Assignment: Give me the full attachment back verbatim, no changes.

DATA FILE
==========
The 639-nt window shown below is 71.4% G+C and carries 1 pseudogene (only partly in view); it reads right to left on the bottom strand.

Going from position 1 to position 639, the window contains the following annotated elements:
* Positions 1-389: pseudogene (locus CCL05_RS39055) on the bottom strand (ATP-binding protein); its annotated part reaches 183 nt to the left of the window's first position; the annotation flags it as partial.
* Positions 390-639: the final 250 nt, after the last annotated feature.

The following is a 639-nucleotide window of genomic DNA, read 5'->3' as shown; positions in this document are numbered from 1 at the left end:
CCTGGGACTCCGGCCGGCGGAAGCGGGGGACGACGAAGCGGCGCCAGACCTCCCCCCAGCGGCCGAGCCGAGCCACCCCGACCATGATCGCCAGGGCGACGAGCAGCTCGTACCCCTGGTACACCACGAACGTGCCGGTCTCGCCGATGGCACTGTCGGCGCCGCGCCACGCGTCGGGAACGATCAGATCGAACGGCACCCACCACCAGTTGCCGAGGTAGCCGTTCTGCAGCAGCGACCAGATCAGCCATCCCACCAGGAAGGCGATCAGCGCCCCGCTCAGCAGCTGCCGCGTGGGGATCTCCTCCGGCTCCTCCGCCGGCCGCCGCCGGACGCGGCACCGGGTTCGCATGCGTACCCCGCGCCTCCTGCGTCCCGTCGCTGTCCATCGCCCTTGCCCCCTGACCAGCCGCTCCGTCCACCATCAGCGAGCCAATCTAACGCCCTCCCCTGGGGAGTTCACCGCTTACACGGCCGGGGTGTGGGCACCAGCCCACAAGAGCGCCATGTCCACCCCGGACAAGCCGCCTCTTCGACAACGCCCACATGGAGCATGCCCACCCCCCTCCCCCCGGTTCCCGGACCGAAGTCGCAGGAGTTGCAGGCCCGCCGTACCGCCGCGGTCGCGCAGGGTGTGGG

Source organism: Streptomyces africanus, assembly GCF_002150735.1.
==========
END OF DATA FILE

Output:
The 639-nt window shown below is 71.4% G+C and carries 1 pseudogene (only partly in view); it reads right to left on the bottom strand.

Going from position 1 to position 639, the window contains the following annotated elements:
* Positions 1-389: pseudogene (locus CCL05_RS39055) on the bottom strand (ATP-binding protein); its annotated part reaches 183 nt to the left of the window's first position; the annotation flags it as partial.
* Positions 390-639: the final 250 nt, after the last annotated feature.

The following is a 639-nucleotide window of genomic DNA, read 5'->3' as shown; positions in this document are numbered from 1 at the left end:
CCTGGGACTCCGGCCGGCGGAAGCGGGGGACGACGAAGCGGCGCCAGACCTCCCCCCAGCGGCCGAGCCGAGCCACCCCGACCATGATCGCCAGGGCGACGAGCAGCTCGTACCCCTGGTACACCACGAACGTGCCGGTCTCGCCGATGGCACTGTCGGCGCCGCGCCACGCGTCGGGAACGATCAGATCGAACGGCACCCACCACCAGTTGCCGAGGTAGCCGTTCTGCAGCAGCGACCAGATCAGCCATCCCACCAGGAAGGCGATCAGCGCCCCGCTCAGCAGCTGCCGCGTGGGGATCTCCTCCGGCTCCTCCGCCGGCCGCCGCCGGACGCGGCACCGGGTTCGCATGCGTACCCCGCGCCTCCTGCGTCCCGTCGCTGTCCATCGCCCTTGCCCCCTGACCAGCCGCTCCGTCCACCATCAGCGAGCCAATCTAACGCCCTCCCCTGGGGAGTTCACCGCTTACACGGCCGGGGTGTGGGCACCAGCCCACAAGAGCGCCATGTCCACCCCGGACAAGCCGCCTCTTCGACAACGCCCACATGGAGCATGCCCACCCCCCTCCCCCCGGTTCCCGGACCGAAGTCGCAGGAGTTGCAGGCCCGCCGTACCGCCGCGGTCGCGCAGGGTGTGGG

Source organism: Streptomyces africanus, assembly GCF_002150735.1.